You need to glue and turn only a small section at a time. The glue tends to dry too quickly for me to put the glue on the whole shape and then turn it all at once. The trick is to kind of do tiny little pinches as you go around, being sure to keep all of your edges nice and smooth. I use a travel iron, as you can’t see what you are doing if you try to use a normal size iron. I just glue a small area, fold over, and then quickly hit it with the tip of my travel iron to dry the glue, then move on to the next section.
Once you have turned all of the edges, you end up with these awesomely perfect little shapes!
You should definitely watch the video to see how this should be done, as this is where I get lazy. You are supposed to use white school glue now to attach the shapes to the background, but …. I just hate cleaning out my glue tips, and usually forget, and then when I go to get hem again they are all clogged up with dry glue, and crusty, lol. Soooo, I just again grab my glue stick to attach the shapes to my background. Yes, it does make the whole thing a lot stiffer, but I always wash my quilt when it’s done, so that doesn’t really concern me too much. Below you can see I now have all of my shapes glued down to the background. After I attached all of my shapes, I realized that the center (which was initially going to be solid coral) really needed something. So I ended up adding a turquoise circle in the center, and it really helped to tie it all together with the inspiration fabric that I will use around the outside. Now, at this point, I would normally stitch my shapes on by machine with monofilament thread (monopoly is my choice), using a tiny zig zag stitch. But, when I started this, I thought it would be a nice project that I could stitch by hand in the evenings when watching TV. So, I immediately needed to see how this was going to look, and I decided to hand stitch just one piece to have a look, and yes, it looked very nice, lol, so …………. yes, just one more piece, lol, and yes, you can guess, my nice little hand applique project for the evenings was done in the next few hours, and didn’t even make it to that evening ….. because I just couldn’t wait to see it done ….. seriously, there is something wrong with me, lol.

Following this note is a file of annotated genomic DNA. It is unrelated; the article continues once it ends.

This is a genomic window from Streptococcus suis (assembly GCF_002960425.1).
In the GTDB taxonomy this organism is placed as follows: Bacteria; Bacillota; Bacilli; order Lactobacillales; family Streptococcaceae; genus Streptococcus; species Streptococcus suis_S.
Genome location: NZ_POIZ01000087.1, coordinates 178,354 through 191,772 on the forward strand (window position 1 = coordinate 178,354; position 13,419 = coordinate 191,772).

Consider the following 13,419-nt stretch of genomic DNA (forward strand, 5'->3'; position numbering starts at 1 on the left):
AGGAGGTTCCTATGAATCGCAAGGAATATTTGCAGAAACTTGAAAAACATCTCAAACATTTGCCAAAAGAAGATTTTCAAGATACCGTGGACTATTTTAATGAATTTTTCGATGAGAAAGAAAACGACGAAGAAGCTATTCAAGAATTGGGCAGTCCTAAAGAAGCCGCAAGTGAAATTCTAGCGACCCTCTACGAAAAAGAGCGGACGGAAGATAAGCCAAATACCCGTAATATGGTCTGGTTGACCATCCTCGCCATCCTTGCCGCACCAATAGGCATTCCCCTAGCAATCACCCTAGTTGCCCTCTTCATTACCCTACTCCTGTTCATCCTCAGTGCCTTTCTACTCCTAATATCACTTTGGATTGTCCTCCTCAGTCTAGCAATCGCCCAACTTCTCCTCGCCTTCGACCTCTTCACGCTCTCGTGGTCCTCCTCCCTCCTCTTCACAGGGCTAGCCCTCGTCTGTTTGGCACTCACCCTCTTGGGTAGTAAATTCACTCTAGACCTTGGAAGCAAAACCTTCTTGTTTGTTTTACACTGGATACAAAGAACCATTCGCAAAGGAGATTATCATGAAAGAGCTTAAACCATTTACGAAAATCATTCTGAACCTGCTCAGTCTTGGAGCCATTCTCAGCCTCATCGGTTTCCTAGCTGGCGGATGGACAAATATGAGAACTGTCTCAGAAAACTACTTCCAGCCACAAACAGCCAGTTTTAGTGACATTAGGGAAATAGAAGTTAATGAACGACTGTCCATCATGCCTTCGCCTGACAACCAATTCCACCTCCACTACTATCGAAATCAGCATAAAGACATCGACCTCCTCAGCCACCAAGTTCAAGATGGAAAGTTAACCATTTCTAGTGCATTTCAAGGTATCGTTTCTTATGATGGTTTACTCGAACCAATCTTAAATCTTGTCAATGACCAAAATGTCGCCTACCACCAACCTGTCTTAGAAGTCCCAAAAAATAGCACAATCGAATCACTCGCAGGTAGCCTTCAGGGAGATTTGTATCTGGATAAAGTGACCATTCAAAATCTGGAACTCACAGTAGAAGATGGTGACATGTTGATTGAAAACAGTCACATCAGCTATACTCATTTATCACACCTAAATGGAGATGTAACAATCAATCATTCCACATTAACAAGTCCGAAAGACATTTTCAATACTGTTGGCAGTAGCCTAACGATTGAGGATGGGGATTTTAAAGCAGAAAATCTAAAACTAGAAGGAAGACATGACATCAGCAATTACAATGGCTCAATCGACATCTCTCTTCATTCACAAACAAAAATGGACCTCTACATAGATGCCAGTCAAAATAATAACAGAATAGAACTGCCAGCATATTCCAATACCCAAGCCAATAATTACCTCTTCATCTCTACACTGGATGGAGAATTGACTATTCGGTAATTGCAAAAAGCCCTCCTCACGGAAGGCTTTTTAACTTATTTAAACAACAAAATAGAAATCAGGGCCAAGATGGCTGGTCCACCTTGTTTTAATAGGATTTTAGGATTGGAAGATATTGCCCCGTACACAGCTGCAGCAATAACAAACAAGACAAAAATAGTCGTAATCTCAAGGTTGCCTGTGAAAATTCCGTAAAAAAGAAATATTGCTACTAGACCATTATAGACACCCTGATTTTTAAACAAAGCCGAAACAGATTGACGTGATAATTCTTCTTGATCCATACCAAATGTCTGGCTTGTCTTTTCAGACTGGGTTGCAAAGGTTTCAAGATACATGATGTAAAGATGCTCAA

After finishing the applique panel, I put it aside until my quilting retreat. The following pics were taken after it was done, again, I apologize for not getting any pics in progress.
To frame the applique section, I simply cut some wide black strips, about 5″, and sewed them to all 4 sides. I then just laid it on the cutting table, and trimmed each side into a wonky shape that was appealing to me. Next, I did the same with white fabric, but this time, used a much larger strip, about 10″ and sewed them to all sides, but this time, I laid it on the cutting table, and used the wide white strips to trim it back to having straight edges.
The last step was to frame the whole thing with my inspiration fabric (that to me, is just too cool to cut into little bits, lol). As you can see in the photo, I used thinner strips on the left and top, and wider strips on the right and bottom edges.
Now, it is sitting in my pile of tops that need quilted, and I’m hoping to get to this one pretty soon!